Without a doubt, the most important and strategic currency traded in the forex market is the U.S. Dollar. The Dollar is a part of currency pairs that together account for over 85% of trading volume in the huge forex market.
The following sections will describe how the U.S. Dollar has achieved and maintained this position as the world’s most actively traded currency.
The Historical Rise of the U.S. Dollar
The United States was the only nation that fought in World War II which did not suffer major physical damage to its mainland and infrastructure. All the other nations involved had to rebuild considerably which left their economies in complete disarray. Some nations also paid the United States for their assistance.
Although an alternative global reserve currency known as the bancor was originally proposed, the U.S. Dollar became the currency selected at Bretton Woods, New Hampshire shortly before the end of the war in 1944, for which gold was freely convertible at $35 per ounce. All other major currencies were then pegged to the Dollar with fixed ranges of fluctuation.
After Bretton Woods, the U.S. Dollar was the most stable currency for many years, until all currencies were allowed to float freely against each other. This took place in the early 1970s after the United States unilaterally stopped the convertibility of its currency into gold.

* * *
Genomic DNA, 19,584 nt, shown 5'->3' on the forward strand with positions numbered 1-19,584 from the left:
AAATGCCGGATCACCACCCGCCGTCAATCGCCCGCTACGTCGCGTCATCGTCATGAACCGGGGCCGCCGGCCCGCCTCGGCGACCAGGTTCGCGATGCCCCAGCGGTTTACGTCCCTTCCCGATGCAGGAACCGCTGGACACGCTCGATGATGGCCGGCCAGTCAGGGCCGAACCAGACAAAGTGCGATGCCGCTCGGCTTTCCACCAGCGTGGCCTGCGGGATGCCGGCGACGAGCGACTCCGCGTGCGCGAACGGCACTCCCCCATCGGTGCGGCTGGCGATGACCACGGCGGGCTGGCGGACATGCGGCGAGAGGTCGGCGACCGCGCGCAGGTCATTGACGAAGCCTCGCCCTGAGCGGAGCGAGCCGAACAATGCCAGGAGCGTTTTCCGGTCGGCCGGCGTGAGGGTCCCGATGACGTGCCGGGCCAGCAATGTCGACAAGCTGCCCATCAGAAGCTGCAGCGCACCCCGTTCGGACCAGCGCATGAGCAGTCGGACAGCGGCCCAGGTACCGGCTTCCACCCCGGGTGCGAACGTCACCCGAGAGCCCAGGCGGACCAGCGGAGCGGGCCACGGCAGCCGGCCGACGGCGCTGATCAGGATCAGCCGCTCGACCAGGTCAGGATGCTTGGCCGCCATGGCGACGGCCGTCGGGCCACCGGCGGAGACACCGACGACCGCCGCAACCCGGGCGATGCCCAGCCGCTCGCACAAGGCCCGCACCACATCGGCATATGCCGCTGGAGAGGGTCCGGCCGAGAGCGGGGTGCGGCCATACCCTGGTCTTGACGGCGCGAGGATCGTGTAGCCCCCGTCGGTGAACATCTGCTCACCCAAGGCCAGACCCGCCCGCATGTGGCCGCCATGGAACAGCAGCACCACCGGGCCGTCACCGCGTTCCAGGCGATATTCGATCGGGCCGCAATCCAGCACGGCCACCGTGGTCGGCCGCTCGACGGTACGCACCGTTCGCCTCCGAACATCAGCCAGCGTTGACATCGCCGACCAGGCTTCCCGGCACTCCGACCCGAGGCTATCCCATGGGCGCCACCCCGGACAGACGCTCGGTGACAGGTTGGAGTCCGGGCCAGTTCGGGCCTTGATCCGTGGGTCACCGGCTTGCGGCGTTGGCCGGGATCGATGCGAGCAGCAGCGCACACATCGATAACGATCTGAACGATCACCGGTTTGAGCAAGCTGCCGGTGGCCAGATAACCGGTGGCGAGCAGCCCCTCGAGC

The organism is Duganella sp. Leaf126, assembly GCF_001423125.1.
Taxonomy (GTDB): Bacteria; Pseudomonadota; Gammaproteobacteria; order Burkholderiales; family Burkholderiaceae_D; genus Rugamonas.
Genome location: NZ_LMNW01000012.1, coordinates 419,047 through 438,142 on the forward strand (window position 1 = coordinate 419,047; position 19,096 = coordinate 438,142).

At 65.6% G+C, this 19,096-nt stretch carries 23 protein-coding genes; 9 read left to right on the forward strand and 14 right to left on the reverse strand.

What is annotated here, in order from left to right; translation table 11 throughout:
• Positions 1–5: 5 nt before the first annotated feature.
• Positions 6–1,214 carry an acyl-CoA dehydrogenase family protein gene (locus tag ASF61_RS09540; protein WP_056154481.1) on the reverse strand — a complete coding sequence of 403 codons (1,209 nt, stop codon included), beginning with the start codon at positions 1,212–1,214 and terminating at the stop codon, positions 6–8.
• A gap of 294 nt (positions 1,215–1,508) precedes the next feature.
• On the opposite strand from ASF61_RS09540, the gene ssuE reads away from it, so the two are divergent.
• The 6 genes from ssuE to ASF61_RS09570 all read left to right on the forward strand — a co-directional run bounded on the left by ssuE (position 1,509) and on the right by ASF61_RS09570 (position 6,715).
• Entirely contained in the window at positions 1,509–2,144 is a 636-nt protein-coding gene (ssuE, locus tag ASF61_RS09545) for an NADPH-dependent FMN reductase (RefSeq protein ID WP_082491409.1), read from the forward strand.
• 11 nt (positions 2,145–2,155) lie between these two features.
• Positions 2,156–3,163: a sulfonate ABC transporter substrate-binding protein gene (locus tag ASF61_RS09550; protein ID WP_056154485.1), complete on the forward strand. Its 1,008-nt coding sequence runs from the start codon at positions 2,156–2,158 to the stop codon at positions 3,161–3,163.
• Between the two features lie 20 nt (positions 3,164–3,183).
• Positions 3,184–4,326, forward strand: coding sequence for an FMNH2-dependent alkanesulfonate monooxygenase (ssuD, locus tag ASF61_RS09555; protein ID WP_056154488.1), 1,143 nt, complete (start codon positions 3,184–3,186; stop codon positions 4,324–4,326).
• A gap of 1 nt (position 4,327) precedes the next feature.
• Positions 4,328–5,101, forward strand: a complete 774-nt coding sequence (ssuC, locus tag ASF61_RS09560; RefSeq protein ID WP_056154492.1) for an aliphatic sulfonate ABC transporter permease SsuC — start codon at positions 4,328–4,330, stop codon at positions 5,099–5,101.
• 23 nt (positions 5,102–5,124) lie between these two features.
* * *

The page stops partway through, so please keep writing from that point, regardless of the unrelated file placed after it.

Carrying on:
The U.S. Dollar as a Key Reserve Currency
Reserve currencies are defined as the currency or currencies which a government or central bank holds in significant quantities.
The U.S. Dollar is by far the top reserve currency in the world in terms of the percentage of global currency reserves. The Dollar accounts for an estimated share of over 60% of the total global currency reserves.
Other popular reserve currencies and their percentage of world reserves held by governments and central banks are as follows:
- European Union Euro: 28% of world reserves
- U.K. Pound Sterling: 4.2% of world reserves
- Japanese Yen: 3.0% of world reserves.
These reserves can be use to conduct foreign exchange transactions on behalf of a central bank’s domestic currency or to purchase key commodities like oil or gold.
In addition, the governments issuing reserve currencies usually have the advantage of being able to borrow money at advantageous interest rates. This arises because there tends to be a larger market for investment in reserve currencies than for others.
How International Lending Policies Support the Dollar
The international debt of many countries that are actively trading in the global market is now in large part denominated in U.S. Dollars. This is primarily due to the establishment of institutions such as the International Monetary Fund or IMF and the World Bank that also arose out of the Bretton Woods conference.
Basically, all debt owed to the IMF is U.S. Dollar denominated. This means that if a developing nation receives a loan from the IMF, then that loan will be in U.S. Dollars and will later have to be repaid in U.S. Dollars.
As a consequence, any repayment of the USD denominated loan or attempt to stabilize the national currency would tend to necessitate the trading of U.S. Dollars on the open market.
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